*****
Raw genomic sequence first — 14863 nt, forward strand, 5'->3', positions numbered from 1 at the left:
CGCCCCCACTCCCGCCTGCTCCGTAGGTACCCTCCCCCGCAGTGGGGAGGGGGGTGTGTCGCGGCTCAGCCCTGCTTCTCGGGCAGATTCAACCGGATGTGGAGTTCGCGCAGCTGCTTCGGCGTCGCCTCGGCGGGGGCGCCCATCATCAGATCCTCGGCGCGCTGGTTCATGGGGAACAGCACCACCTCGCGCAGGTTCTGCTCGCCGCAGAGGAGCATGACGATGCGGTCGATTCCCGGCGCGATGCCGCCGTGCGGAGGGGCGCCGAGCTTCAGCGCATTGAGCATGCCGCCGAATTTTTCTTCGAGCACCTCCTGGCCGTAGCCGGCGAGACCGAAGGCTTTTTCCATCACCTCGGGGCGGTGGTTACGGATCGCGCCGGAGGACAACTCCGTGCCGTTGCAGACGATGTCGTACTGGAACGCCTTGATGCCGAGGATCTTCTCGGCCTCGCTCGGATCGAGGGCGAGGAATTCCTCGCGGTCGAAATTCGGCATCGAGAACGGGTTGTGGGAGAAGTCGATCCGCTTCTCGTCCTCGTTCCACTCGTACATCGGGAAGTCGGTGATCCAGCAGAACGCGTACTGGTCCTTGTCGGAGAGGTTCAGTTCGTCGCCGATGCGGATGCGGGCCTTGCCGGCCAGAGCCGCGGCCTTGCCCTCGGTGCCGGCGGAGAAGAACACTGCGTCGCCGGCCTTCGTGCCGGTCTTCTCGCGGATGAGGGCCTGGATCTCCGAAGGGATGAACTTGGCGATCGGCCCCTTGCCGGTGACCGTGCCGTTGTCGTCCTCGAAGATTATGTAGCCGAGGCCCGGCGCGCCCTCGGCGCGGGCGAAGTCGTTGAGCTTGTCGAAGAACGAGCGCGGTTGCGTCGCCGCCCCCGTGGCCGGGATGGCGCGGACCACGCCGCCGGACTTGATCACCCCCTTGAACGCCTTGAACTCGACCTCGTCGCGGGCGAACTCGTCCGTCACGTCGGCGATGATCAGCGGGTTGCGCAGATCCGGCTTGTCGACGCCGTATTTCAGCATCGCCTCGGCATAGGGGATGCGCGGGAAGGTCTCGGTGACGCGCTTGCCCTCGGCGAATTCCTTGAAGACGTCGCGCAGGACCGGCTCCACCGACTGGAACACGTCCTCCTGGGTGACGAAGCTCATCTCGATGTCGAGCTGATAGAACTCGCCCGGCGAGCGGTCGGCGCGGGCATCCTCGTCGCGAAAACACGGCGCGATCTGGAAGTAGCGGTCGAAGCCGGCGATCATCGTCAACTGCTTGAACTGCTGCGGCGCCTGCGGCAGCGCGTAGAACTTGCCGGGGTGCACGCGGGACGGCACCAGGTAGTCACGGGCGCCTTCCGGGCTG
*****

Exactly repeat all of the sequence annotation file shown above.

Raw genomic sequence first — 14863 nt, forward strand, 5'->3', positions numbered from 1 at the left:
CGCCCCCACTCCCGCCTGCTCCGTAGGTACCCTCCCCCGCAGTGGGGAGGGGGGTGTGTCGCGGCTCAGCCCTGCTTCTCGGGCAGATTCAACCGGATGTGGAGTTCGCGCAGCTGCTTCGGCGTCGCCTCGGCGGGGGCGCCCATCATCAGATCCTCGGCGCGCTGGTTCATGGGGAACAGCACCACCTCGCGCAGGTTCTGCTCGCCGCAGAGGAGCATGACGATGCGGTCGATTCCCGGCGCGATGCCGCCGTGCGGAGGGGCGCCGAGCTTCAGCGCATTGAGCATGCCGCCGAATTTTTCTTCGAGCACCTCCTGGCCGTAGCCGGCGAGACCGAAGGCTTTTTCCATCACCTCGGGGCGGTGGTTACGGATCGCGCCGGAGGACAACTCCGTGCCGTTGCAGACGATGTCGTACTGGAACGCCTTGATGCCGAGGATCTTCTCGGCCTCGCTCGGATCGAGGGCGAGGAATTCCTCGCGGTCGAAATTCGGCATCGAGAACGGGTTGTGGGAGAAGTCGATCCGCTTCTCGTCCTCGTTCCACTCGTACATCGGGAAGTCGGTGATCCAGCAGAACGCGTACTGGTCCTTGTCGGAGAGGTTCAGTTCGTCGCCGATGCGGATGCGGGCCTTGCCGGCCAGAGCCGCGGCCTTGCCCTCGGTGCCGGCGGAGAAGAACACTGCGTCGCCGGCCTTCGTGCCGGTCTTCTCGCGGATGAGGGCCTGGATCTCCGAAGGGATGAACTTGGCGATCGGCCCCTTGCCGGTGACCGTGCCGTTGTCGTCCTCGAAGATTATGTAGCCGAGGCCCGGCGCGCCCTCGGCGCGGGCGAAGTCGTTGAGCTTGTCGAAGAACGAGCGCGGTTGCGTCGCCGCCCCCGTGGCCGGGATGGCGCGGACCACGCCGCCGGACTTGATCACCCCCTTGAACGCCTTGAACTCGACCTCGTCGCGGGCGAACTCGTCCGTCACGTCGGCGATGATCAGCGGGTTGCGCAGATCCGGCTTGTCGACGCCGTATTTCAGCATCGCCTCGGCATAGGGGATGCGCGGGAAGGTCTCGGTGACGCGCTTGCCCTCGGCGAATTCCTTGAAGACGTCGCGCAGGACCGGCTCCACCGACTGGAACACGTCCTCCTGGGTGACGAAGCTCATCTCGATGTCGAGCTGATAGAACTCGCCCGGCGAGCGGTCGGCGCGGGCATCCTCGTCGCGAAAACACGGCGCGATCTGGAAGTAGCGGTCGAAGCCGGCGATCATCGTCAACTGCTTGAACTGCTGCGGCGCCTGCGGCAGCGCGTAGAACTTGCCGGGGTGCACGCGGGACGGCACCAGGTAGTCACGGGCGCCTTCCGGGCTG